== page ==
It was big news in Northwest Arkansas, but the story of Jesse Dirkhising hasn't made a ripple in the national news. I wonder why? I wonder if it's because the victim is not a part of some politically protected sub-group, a special class deserving of extra government privileges? I wonder if it is because the suspects are, indeed, members of such a group. Remember how the nation stood riveted to the details of a hideous murder that took place in Wyoming when a homosexual was tortured to death? [...] And then there was Jesse Dirkhising. There was no hand wringing, no candlelight marches, no national news coverage for the 13-year-old victim of homosexual rape and murder. No presidential proclamations -- even though the heinous crime took place in his home state. ,

On Oct. 10, 2004, a group of 11 Christians was "preaching God's Word" to a crowd of people attending the Philadelphia "OutFest" event and displaying banners with biblical messages. After a confrontation with a group called the Pink Angels, described by protesters as "a militant mob of homosexuals," the Christians were arrested and spent a night in jail. Eight charges were filed: criminal conspiracy, possession of instruments of crime, reckless endangerment of another person, ethnic intimidation, riot, failure to disperse, disorderly conduct and obstructing highways.

The group had arrived at about 1 p.m. at the Outfest National Coming Out Day street fair, a music and arts festival celebrating homosexuality that the city helps sponsor with a $22,500 grant. The defendants, who range in age from 17 to 72, were confronted almost immediately by the “Pink Angels,” a group that blocked them by interlocking their arms, shouting obscenities, and shoving large, pink Styrofoam cutouts of angels in front of them. But the only ones arrested were the Christians, the police confirmed. “We were on a corner across the street from a stage where a transvestite was performing, and we were singing ‘Blessed Be the Name of the Lord,’” Marcavage said. Marcavage, 25, said a documentary filmmaker captured the entire episode, using two different camera angles. “I was miked, so all my discussions with the police are recorded,” he said. “We did what they asked, and walked down the street. A few minutes later, the police stopped us and put us in paddy wagons.”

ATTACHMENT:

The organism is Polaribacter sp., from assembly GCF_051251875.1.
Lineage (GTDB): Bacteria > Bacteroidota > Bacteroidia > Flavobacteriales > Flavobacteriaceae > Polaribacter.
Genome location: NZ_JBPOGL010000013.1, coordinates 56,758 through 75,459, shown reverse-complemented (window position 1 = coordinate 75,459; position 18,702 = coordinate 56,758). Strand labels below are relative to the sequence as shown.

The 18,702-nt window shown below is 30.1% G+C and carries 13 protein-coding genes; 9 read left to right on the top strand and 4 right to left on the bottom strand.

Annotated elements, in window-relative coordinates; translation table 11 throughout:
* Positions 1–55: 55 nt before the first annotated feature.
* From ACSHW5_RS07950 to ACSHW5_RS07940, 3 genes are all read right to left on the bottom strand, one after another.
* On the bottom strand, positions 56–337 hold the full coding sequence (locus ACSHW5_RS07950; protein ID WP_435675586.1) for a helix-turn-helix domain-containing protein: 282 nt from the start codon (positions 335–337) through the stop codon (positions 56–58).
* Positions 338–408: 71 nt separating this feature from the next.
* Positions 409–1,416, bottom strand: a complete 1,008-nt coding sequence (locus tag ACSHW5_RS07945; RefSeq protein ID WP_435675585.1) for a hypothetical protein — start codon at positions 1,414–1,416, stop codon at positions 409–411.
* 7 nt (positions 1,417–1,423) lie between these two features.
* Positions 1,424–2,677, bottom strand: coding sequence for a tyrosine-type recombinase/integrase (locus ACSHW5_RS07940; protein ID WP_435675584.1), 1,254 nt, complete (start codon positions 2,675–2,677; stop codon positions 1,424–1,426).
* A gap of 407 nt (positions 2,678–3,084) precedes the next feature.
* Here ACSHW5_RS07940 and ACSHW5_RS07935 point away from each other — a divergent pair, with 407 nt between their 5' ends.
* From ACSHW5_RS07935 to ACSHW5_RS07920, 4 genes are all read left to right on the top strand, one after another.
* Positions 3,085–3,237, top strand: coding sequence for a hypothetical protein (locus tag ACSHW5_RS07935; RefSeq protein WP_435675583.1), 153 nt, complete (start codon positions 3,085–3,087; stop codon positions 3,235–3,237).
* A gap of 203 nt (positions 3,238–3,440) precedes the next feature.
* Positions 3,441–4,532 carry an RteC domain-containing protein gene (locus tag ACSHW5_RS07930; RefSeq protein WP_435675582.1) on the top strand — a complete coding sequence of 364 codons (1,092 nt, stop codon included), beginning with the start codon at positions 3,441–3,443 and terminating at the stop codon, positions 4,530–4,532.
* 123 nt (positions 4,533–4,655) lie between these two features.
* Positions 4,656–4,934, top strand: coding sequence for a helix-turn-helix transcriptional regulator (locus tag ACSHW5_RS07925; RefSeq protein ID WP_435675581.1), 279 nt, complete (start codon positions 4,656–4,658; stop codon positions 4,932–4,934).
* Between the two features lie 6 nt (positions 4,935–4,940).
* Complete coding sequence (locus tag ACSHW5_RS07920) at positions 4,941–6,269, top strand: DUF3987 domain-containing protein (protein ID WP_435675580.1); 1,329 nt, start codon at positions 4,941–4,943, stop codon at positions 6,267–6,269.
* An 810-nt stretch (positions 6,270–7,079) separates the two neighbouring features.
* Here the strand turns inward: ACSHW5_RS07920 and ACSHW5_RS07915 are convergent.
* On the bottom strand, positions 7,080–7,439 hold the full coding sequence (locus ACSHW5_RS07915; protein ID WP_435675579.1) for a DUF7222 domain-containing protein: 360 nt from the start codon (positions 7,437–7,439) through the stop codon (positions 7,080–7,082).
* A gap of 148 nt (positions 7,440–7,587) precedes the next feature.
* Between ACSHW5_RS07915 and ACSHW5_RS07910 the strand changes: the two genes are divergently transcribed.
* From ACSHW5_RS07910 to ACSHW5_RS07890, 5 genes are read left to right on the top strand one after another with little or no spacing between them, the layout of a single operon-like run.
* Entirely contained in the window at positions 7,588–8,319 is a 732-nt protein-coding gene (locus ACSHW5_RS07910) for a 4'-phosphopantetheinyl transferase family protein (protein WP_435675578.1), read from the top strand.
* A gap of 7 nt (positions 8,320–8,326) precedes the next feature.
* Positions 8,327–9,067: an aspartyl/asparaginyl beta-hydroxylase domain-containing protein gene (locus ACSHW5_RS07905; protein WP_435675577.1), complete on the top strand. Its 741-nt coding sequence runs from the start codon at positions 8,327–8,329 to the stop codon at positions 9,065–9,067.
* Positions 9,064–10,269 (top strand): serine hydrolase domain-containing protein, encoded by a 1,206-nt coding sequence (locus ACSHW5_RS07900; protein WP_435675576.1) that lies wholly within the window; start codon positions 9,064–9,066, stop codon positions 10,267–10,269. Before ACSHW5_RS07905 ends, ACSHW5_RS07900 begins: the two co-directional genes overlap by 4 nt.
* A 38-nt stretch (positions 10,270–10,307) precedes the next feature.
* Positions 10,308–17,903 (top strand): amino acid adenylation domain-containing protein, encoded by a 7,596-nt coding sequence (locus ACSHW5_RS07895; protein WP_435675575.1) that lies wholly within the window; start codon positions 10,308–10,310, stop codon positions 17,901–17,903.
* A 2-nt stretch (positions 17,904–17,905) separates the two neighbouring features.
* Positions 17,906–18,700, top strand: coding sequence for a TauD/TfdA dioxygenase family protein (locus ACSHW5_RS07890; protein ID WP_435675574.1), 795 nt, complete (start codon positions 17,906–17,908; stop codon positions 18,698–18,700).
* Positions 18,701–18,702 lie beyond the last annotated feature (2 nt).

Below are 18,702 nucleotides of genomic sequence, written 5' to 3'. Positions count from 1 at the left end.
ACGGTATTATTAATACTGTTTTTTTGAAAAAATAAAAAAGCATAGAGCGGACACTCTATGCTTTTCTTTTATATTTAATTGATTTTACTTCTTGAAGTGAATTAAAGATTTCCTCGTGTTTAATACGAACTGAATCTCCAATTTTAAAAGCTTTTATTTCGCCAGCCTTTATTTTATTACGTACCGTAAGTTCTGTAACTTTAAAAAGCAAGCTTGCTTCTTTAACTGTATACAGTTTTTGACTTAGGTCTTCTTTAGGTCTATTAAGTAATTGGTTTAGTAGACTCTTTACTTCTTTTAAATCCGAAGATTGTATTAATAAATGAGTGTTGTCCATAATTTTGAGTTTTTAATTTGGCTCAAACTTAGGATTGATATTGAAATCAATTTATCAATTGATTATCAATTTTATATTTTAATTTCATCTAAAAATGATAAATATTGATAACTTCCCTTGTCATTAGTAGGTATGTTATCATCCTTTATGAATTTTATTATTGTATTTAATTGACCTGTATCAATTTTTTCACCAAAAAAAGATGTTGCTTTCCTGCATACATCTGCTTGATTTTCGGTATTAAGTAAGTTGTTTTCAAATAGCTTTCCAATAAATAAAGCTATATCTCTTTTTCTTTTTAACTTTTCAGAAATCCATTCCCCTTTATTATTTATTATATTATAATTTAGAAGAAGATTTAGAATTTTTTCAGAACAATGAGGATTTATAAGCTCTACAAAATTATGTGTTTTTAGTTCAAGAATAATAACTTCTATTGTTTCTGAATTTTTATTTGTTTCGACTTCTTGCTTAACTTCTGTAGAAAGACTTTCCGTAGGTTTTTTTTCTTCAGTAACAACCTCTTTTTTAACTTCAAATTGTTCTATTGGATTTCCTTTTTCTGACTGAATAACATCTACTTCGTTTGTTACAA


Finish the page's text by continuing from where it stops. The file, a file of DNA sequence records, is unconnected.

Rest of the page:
In Sweden in 2004, Pentecostal Pastor Ake Green was sent to prison for a month for a 2003 sermon in which he described homosexual acts as "abnormal, a horrible cancerous tumor in the body of society." In the Canadian province of Alberta, Rev. Stephen Boissoin is being threatened with thousands of dollars in fines by the province's Human Rights Tribunal for writing a letter to the editor decrying public school indoctrination in favor of the gay lifestyle. If homosexuals are added to federal law in the U.S., he said, for the first time a protected class would be designated solely on the basis of sexual behavior. "Homosexuality isn't biologically determined," he insisted. "The much-touted search for a 'gay gene' of several years back has elicited no scientific evidence." Carlson contended that while everyone's rights should be protected, and physical attacks on individuals should always be punished, "the purpose of adding gays to hate-crimes laws is to suppress dissent and legitimize conduct which all of the world's great religions view as immoral." Civil-rights laws for homosexuals will lead to promotion of curricula that will press children to believe all forms of sexual expression are equally valid, he said.

"If there was ever a bill which needed to be vetoed -- this is it," said Traditional Values Coalition Executive Director Andrea Lafferty. "Most Christians might as well rip the pages which condemn homosexuality right out of their Bibles because this bill will make it illegal to publicly express the dictates of their religious beliefs." Lafferty and other conservatives argue that the bill will "elevate homosexuality" -- a type of behavior, they stipulate -- to the same level as race and other characteristics that can't be changed. "The ultimate objective of this legislation is to claim that 'hate speech' -- criticism of homosexuality -- incites individuals to violence and must be suppressed and punished. This will violate the First Amendment rights of any person or group that opposes the normalization of homosexuality in our culture," TVC's Lafferty said.